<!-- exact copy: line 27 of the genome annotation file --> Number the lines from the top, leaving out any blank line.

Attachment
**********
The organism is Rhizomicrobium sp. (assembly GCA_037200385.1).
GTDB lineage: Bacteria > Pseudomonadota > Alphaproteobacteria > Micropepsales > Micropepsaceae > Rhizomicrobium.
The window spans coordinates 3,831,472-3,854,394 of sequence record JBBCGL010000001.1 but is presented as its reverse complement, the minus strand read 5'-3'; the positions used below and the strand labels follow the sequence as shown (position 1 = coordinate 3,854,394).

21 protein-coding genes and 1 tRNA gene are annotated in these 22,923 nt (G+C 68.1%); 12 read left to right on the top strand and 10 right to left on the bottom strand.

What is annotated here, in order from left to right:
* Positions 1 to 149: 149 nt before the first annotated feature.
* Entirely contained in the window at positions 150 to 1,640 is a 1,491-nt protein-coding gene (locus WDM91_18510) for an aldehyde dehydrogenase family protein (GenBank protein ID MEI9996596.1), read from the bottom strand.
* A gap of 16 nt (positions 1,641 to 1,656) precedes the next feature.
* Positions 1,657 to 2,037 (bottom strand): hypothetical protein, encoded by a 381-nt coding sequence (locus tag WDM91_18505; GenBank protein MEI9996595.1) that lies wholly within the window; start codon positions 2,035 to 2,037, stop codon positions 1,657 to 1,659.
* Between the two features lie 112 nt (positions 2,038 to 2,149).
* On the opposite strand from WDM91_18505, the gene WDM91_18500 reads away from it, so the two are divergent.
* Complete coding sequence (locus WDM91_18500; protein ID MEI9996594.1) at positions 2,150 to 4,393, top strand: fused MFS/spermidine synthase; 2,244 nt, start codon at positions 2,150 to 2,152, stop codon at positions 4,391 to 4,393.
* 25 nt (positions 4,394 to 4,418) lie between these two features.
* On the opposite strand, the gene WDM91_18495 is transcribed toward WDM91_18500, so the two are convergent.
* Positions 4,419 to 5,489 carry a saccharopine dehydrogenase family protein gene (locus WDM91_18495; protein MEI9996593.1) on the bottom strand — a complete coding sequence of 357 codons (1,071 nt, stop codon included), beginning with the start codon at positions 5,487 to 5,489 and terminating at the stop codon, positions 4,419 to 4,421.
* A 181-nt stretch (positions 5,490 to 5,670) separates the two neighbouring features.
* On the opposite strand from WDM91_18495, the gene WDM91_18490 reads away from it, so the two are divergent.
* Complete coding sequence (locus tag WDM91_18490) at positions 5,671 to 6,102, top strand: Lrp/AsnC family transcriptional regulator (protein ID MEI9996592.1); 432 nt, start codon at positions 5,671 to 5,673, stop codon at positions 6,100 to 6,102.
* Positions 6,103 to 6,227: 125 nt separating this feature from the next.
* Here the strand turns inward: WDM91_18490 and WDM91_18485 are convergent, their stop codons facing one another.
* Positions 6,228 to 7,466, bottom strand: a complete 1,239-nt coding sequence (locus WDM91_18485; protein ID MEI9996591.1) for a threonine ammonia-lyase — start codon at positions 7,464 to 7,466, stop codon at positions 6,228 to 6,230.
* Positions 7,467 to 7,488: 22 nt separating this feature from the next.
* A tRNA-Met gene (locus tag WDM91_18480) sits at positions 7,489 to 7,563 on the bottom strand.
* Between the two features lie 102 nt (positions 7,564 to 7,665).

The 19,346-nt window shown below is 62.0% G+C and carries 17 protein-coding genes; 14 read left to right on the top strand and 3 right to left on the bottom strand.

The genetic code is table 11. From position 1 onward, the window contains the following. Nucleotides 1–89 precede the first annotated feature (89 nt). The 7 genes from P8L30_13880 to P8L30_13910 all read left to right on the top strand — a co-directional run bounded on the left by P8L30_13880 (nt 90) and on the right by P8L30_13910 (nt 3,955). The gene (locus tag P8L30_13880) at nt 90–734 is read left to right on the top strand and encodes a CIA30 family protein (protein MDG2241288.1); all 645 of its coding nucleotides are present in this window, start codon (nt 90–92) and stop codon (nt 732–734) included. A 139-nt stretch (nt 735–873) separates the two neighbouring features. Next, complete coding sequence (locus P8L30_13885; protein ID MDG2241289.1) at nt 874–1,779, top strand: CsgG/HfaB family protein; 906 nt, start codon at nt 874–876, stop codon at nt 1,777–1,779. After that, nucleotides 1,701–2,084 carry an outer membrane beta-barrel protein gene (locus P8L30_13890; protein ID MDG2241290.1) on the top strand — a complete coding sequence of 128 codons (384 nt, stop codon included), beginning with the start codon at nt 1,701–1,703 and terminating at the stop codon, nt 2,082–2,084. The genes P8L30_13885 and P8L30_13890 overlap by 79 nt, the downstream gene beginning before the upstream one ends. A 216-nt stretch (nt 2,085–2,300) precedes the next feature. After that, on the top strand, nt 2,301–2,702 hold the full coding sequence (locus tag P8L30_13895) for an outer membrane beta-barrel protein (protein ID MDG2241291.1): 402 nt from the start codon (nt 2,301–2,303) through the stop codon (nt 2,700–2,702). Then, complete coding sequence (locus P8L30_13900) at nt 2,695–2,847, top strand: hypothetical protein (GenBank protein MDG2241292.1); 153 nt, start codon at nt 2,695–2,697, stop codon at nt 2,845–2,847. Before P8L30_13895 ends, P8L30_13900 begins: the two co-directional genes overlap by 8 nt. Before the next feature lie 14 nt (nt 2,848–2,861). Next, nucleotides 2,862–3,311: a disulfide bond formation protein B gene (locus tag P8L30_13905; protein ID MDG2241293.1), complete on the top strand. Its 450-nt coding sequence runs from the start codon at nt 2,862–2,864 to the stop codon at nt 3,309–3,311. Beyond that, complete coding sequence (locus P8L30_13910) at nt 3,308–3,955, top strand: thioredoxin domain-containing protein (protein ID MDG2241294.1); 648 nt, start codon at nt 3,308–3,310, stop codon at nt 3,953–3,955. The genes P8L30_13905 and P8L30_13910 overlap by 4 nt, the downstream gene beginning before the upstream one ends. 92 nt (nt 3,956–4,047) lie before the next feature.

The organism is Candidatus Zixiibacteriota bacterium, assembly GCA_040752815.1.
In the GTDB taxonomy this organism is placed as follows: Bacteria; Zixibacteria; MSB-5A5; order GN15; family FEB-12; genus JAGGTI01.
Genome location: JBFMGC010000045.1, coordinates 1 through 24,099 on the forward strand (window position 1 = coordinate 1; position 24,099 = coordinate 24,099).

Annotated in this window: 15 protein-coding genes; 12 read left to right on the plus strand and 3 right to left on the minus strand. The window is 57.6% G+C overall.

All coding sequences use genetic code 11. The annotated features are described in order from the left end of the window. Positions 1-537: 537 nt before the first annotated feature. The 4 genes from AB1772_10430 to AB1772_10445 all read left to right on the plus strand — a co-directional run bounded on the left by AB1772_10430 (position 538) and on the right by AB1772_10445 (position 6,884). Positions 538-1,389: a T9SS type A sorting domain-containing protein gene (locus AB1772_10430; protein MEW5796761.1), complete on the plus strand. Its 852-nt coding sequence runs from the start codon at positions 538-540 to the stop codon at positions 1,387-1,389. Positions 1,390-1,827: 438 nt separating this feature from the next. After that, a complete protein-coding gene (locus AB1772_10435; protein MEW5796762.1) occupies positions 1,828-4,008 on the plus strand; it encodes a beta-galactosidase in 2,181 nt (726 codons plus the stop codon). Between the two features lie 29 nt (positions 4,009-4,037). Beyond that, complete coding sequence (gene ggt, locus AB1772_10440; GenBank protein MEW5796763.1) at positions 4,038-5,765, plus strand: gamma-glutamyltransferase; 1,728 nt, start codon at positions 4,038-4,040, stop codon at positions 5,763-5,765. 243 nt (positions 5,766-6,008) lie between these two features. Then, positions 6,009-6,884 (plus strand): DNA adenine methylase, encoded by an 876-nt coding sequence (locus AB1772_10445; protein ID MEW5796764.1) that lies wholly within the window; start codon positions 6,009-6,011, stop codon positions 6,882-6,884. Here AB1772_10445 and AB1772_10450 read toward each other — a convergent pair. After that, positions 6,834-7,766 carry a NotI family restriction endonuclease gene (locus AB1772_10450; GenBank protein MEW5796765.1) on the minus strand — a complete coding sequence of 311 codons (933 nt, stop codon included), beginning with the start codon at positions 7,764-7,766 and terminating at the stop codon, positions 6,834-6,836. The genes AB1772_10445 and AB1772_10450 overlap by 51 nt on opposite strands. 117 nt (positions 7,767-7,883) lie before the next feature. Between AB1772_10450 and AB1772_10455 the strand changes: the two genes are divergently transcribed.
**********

The organism is Candidatus Zixiibacteriota bacterium, assembly GCA_040752815.1.